single origin teas

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Make your best pot of tea. Start with the right teapot.

The “teapot” as a concept is seemingly a simple device, but each individual teapot has a unique functionality directly related to its material composition and vessel form. When choosing a teapot for use or purchase there are a few factors to consider. Tune in to Facebook live for Teance Tea Lab  with Trevor on Wednesday 9/12 at 10am for more information. MATERIAL COMPOSITION GLAZED CERAMIC Does not add, take away, or adjust the flavors of the tea. Has a high retention for the water temperature. This means the hot water put in the glazed ceramic vessel will not lose its heat very fast. Ideal for most teas and herbal teas. The most neutral material of the three. UNGLAZED CERAMIC OR STONEWARE Yixing ware is a typical example. Water temperature retention is similar to glazed wares This material is porous. These porous wares will season with usage. This means the tea…

Know Your Tea: Unearthing the Beauty and Uniqueness of White Tea

White tea is not green tea, nor can it be easily defined as just a harvest of tea leaf buds in the spring. White tea was named for the under belly of its unopened leaf buds that retain baby fuzz and make the buds look silvery white. But not all unopened buds are then automatically white teas. The criteria of single origin white tea is three fold: It has to be of the Fujian Da Bai varietals #1, or #2. These varietals produce large, full, whitish leaf buds with a lot of flavor. Indigenous to the northern Fujian area around Fuding, near Taimu mountain, Da Bai varietals are suitable for making green tea as well. It must follow the white tea processing method, which is strictly sun or hot air dried. Modern day production methods include a room where hot air is forced through a room full of bamboo racks…

Notes from the Field: Tea Adventures Zhengshan Xiao Zhong

At Tong Mu Village, where the original Zhengshan Xiao Zhong was made and later became known as the Lapsang Souchong in the West. As foreigners are not allowed to go into this region, we had to get a permit, and Mr. Zhang, the villager who makes the tea, had to run around 11 times to get the government officials to agree. You see, from sheer effort alone, we know there are zero real Zhengshan Xiaozhong out there. So let’s let those teas continue to be called Lapsang Souchong- what the villagers don’t know, won’t hurt them right? They don’t know that people send smoke into low quality black tea to create that pine smoke flavor, or how possibly carcinogenic that is. They don’t know that although they make some 300-500 lbs a year for the entire village, worldwide there are literally a ton of Lapsang circulating the globe. Why did…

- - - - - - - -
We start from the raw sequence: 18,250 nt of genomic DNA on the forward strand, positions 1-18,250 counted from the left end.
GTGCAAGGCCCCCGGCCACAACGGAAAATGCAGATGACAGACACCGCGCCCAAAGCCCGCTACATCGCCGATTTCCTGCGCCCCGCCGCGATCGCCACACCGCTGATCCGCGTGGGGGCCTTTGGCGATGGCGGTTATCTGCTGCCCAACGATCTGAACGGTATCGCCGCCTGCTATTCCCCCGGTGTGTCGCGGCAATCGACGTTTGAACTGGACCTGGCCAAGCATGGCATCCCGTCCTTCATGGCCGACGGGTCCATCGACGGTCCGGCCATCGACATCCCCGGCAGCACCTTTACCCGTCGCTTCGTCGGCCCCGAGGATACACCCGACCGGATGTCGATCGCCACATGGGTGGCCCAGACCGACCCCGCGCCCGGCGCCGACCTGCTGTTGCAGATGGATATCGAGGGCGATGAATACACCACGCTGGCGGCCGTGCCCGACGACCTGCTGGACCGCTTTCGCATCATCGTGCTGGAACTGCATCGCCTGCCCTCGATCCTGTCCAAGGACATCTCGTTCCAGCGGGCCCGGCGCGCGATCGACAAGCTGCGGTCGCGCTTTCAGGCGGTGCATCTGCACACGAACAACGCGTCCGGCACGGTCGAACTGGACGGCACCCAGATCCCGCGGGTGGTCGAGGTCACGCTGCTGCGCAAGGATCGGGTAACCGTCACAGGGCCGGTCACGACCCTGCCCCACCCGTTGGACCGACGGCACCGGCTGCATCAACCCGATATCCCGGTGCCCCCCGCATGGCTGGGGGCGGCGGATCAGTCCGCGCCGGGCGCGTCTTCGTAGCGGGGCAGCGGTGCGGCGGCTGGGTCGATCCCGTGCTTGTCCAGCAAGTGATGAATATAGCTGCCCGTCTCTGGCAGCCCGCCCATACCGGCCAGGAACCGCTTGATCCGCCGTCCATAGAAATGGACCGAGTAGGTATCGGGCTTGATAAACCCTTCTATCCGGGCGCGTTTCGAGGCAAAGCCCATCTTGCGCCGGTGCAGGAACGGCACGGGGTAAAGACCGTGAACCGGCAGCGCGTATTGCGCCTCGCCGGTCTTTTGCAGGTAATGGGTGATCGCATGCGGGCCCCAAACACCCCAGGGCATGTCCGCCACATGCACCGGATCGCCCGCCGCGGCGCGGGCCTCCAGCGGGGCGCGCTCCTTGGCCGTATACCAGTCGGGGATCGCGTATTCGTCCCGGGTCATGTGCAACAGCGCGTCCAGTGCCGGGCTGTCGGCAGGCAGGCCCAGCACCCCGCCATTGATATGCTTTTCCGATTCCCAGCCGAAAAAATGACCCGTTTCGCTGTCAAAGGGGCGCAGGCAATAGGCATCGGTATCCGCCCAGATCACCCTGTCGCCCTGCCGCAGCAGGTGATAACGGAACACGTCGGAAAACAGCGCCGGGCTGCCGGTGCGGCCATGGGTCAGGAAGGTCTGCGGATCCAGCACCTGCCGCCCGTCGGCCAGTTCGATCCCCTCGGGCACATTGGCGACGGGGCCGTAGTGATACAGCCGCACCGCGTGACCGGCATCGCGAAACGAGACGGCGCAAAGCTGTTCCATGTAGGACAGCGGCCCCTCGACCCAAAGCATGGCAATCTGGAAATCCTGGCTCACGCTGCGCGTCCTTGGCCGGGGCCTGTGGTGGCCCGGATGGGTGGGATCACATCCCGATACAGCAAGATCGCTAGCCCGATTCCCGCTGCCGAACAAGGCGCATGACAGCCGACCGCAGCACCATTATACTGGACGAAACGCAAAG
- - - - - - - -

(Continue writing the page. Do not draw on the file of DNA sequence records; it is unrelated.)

Single Origin Tea Producer: Mr. Lin of Che Shi, Anxi, China

Previously the village doctor, Mr. Lin — a trained physician from a family with generations of single origin tea producers and farmers — gave up his medical practice one day upon realizing that the tea-drinking villagers were just too healthy to need his services. He went back to tea farming with zeal, and decided that he would make his mark in other ways. Discontented with just having grown a true, high mountain, organic Tieguanyin oolong (most organic teas grow on low, flat areas), he has now ambitiously decided to build the first biodynamic tea farm on the highest hill top in his village. Home of the original Tieguanyin, the varietals that grow at his village are the original versions with the best aroma and body. Still not content to leave it at that, he cross hybridized and created a Yellow Gold Tieguanyin Hybrid called Gold Guanyin, which he made into…

The Rarest Teas in the World: A Look at What is Truly Limited

The words ‘rare teas’ have become common place in the greater industrialized tea world.  Anything but CTC or machine made teas have been called ‘rare teas’ by marketers, justifying such usage to mean ‘not infinitely available nor blended into blandness’.  But in the artisan tea world, rare teas are single lot, often made in small batches of less than 100 lbs.. In addition, the rarity must be attributed to conditions that limit possible additional production, either by nature or nurture. Some are dependent on a confluence of conditions, such as the Leaf Hopper bitten Taiwan Beauty of Taiwan. Some are grown on such high elevations, like the Dayuling at 2,500 meters or higher, that by nature of the limited growing areas, the teas are few in yield. Still others, like many Phoenix teas, are harvested from single, antiquated tea trees that are hundreds of years old. In the Yunnan region…

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